Director Niels Arden Oplev (The Girl with the Dragon Tattoo) hits American screens with his debut Dead Man Down. Starring Colin Farrell as Victor, Noomi Rapace as Beatrice, and Terrence Howard as Alphonse Hoyt, Dead Man Down is a languid look at the human desire to seek revenge.
After his daughter and wife are killed by a local gang looking to push the residents of their apartment building out, Victor (Farrell) – an ex-Hungarian soldier turned engineer – concocts an elaborate scheme to make the men responsible pay. All of them.
One night, while he carries out one of the many revenge killings in the film, a tenant across from his apartment, Beatrice (Rapace), witnesses the act.
Herself a victim of a senseless crime, having been struck by a drunk driver and her face permanently disfigured, Beatrice uses a video of the murder as leverage. If Victor agrees to kill the man responsible for her injuries, she won’t report the murder to the police, leaving Victor free to continue his own vengeful quest. The two become uneasy allies in their mutually grim endeavors. Eventually, their twisted little partnership turns romantic.
In what is mostly a satisfying crime drama with strong outings from Farrell and Rapace, Dead Man Down is a relatively boilerplate revenge venture. Farrell’s performance is subdued with a quiet poise more befitting the character than Farrell’s typical style. It’s this quietness that helps sell an otherwise flat Victor. Rapace does her best to create a multi-layered character in the visage of the fragile and complex Beatrice.
Director Oplev takes plenty of time to develop both characters, including a well-paced set up for the moral arguments behind the motivations of each. A wounded widow who has also lost his child, according to the ethos of Dead Man Down, has absolutely every right to seek revenge. But what about Beatrice, who is still living and breathing despite chronic pain due to the reconstruction of her face?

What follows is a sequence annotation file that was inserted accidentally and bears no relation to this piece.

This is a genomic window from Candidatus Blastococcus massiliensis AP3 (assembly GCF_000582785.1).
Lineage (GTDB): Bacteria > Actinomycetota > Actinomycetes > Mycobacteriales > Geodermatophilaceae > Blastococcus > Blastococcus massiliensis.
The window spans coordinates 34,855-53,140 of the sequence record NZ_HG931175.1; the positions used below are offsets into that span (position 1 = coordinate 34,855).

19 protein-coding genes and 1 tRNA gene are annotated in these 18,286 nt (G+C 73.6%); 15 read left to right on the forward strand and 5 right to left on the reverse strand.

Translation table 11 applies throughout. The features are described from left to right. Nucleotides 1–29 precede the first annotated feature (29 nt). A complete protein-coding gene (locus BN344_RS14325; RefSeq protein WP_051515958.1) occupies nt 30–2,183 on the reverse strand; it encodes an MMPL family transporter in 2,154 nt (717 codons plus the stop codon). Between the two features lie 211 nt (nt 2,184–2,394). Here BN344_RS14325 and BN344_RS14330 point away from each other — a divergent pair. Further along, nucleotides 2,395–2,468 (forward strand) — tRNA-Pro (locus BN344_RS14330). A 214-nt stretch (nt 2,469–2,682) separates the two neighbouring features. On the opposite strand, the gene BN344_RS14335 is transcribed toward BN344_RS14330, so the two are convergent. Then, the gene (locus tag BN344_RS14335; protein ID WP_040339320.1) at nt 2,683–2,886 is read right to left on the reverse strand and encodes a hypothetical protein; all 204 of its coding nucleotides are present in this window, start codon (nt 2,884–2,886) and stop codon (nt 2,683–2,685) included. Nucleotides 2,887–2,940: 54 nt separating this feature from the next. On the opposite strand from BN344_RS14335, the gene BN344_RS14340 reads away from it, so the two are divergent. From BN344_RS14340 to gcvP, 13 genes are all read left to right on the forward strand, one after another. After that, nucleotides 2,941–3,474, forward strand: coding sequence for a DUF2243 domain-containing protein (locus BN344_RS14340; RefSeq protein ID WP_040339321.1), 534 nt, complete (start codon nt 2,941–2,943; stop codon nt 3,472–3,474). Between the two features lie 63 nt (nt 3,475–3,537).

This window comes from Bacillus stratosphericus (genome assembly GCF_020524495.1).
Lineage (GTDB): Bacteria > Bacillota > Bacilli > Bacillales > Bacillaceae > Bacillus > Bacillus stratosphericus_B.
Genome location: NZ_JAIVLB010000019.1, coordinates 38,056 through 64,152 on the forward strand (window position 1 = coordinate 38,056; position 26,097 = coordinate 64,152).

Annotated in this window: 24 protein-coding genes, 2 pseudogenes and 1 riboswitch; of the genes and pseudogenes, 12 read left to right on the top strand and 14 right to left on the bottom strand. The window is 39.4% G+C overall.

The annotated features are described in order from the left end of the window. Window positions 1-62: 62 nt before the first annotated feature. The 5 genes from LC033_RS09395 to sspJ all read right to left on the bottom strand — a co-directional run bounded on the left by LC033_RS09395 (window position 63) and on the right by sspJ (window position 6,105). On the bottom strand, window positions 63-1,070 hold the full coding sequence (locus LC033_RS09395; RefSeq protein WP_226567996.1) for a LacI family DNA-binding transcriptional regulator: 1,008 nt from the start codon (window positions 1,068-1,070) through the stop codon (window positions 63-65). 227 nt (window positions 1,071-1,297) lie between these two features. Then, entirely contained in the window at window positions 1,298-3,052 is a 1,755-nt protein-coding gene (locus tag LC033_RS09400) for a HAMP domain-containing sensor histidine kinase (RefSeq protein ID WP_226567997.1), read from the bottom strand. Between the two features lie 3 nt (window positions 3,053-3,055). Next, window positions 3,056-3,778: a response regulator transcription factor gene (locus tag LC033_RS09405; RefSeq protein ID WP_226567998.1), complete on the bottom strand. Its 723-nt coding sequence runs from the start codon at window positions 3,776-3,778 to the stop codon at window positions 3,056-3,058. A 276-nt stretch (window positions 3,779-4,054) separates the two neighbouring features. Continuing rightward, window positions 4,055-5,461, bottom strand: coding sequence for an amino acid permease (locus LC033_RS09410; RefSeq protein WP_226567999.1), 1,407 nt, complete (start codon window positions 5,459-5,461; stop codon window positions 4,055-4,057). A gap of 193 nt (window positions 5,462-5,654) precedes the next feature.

Does Beatrice have the “right” to want the man responsible for her injuries dead? I mean, yes, she’s in pain and she’s permanently scarred, but even a disfigured Rapace manages to be beautiful. It’s a tough sell and a dodgy line to skirt, after all Beatrice’s beauty comes from within and it isn’t until she reveals her vengeful intentions that she loses that beauty; becoming as ruthless and hard as Victor. That the chronic pain the character suffers is underplayed only helps to feed into the rather superficial, existing body issues most women wrestle with. Is that enough to kill a man?
I suppose if we were in a Quentin Tarantino film we wouldn’t be having this discussion. For Tarantino, revenge is a kind of sport and getting some is everyone’s right. But, then again, I’d like to think Tarantino wouldn’t have so completely botched the end of Dead Man Down to this extent. To spend 90+ minutes carefully constructing this elaborate moral framework only to let it all go to Hell in the final moments is a disappointment in what is, otherwise, a fairly decent film.
I’m still scratching my head over it. You will be, too.